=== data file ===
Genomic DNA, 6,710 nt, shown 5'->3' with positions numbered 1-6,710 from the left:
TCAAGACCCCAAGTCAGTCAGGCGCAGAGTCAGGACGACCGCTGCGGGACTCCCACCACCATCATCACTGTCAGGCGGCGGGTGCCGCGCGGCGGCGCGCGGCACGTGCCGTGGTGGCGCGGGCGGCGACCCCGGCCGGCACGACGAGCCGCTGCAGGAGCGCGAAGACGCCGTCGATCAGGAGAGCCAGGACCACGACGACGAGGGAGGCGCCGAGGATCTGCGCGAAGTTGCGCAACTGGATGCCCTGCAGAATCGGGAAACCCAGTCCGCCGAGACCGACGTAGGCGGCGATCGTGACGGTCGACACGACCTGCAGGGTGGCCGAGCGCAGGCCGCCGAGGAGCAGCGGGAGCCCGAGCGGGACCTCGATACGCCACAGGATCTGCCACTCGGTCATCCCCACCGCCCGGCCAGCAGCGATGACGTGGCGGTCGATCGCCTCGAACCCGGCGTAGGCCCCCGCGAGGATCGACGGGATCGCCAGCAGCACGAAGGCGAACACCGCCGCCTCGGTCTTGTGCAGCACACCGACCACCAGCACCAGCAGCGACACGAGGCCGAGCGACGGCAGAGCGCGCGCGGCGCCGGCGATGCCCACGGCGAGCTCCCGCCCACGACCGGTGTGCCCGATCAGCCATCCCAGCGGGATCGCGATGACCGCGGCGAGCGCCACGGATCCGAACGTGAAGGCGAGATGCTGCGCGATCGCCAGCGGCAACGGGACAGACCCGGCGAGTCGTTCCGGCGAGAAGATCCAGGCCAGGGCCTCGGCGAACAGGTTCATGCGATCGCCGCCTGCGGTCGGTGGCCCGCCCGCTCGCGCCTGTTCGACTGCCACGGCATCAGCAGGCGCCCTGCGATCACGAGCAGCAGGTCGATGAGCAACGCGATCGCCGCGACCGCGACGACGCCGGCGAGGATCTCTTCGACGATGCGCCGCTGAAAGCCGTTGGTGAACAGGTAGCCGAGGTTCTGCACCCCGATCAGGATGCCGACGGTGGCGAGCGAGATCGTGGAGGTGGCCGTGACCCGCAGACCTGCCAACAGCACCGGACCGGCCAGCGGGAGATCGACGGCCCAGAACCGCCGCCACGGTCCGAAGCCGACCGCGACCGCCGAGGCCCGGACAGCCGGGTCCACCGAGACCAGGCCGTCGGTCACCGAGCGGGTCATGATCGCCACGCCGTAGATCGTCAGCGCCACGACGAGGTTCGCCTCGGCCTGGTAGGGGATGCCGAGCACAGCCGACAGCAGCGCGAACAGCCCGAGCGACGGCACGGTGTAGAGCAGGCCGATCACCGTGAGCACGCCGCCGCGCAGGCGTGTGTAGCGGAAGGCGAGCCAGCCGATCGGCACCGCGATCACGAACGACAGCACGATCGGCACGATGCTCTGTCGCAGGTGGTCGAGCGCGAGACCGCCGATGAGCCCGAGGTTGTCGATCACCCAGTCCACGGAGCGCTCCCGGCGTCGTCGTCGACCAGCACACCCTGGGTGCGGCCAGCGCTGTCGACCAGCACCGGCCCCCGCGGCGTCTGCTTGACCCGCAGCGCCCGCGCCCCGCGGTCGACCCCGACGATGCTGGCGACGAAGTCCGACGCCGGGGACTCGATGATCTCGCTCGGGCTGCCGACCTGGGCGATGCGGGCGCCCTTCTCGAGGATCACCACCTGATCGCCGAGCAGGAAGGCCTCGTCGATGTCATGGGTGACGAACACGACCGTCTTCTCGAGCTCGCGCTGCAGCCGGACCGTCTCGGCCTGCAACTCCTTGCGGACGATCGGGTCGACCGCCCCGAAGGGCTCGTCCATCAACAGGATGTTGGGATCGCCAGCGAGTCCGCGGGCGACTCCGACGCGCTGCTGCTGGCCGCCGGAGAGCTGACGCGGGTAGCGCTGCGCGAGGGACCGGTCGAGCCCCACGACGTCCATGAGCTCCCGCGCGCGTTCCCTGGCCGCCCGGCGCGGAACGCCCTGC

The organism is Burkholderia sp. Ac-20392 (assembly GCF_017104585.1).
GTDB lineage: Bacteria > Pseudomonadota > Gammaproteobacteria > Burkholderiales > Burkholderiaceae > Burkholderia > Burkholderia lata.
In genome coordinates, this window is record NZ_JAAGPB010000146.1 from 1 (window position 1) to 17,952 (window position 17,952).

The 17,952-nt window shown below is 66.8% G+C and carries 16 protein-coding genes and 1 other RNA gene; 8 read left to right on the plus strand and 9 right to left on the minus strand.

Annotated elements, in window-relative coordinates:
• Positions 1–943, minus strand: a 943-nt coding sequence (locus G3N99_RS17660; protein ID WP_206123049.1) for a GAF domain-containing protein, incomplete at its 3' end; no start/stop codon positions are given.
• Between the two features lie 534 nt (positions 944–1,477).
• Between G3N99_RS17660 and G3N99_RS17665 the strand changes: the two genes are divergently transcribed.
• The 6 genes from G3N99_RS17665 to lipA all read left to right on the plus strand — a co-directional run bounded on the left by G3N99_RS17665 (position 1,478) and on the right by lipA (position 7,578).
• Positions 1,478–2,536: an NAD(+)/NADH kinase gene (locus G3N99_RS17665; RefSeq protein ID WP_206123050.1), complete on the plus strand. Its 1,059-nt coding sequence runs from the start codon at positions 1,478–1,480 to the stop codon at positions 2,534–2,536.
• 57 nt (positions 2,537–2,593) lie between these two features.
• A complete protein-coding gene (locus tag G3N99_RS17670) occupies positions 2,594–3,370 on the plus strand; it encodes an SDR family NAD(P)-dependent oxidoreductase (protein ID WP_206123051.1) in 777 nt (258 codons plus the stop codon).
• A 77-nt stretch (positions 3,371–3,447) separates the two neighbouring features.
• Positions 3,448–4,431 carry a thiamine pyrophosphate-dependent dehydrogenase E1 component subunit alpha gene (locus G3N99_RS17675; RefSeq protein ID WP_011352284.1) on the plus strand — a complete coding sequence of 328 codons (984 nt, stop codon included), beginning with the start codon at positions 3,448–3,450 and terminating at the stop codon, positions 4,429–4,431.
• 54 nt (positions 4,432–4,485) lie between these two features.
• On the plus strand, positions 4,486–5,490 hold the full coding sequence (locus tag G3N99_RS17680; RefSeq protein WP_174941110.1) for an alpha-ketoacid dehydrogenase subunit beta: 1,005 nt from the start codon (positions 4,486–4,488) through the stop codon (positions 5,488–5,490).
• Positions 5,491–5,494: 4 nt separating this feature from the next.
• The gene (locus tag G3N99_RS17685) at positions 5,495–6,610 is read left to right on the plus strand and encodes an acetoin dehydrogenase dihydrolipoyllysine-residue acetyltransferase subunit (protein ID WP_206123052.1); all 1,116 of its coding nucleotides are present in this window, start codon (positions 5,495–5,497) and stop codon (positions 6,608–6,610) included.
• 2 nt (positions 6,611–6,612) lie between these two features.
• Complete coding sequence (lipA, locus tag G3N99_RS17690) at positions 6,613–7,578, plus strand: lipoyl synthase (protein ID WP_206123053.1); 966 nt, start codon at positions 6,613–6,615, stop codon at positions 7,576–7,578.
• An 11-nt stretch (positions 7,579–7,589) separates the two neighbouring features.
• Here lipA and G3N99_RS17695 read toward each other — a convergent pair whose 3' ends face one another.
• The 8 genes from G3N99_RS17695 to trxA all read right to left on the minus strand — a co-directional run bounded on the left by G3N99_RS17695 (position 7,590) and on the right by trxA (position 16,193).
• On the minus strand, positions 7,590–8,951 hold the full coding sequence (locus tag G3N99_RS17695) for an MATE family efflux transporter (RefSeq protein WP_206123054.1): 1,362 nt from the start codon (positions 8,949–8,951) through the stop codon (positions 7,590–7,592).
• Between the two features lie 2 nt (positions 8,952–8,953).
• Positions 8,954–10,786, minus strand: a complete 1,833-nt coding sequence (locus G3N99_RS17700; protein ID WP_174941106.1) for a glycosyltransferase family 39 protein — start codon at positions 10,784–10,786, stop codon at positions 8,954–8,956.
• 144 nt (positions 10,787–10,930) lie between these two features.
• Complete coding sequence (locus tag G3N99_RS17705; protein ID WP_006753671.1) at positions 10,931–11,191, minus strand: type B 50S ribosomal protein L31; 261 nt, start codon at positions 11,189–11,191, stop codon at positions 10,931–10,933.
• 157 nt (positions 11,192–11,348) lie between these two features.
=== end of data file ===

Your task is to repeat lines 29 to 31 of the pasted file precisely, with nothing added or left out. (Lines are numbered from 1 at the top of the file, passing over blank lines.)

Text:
• 144 nt (positions 10,787–10,930) lie between these two features.
• Complete coding sequence (locus tag G3N99_RS17705; protein ID WP_006753671.1) at positions 10,931–11,191, minus strand: type B 50S ribosomal protein L31; 261 nt, start codon at positions 11,189–11,191, stop codon at positions 10,931–10,933.
• 157 nt (positions 11,192–11,348) lie between these two features.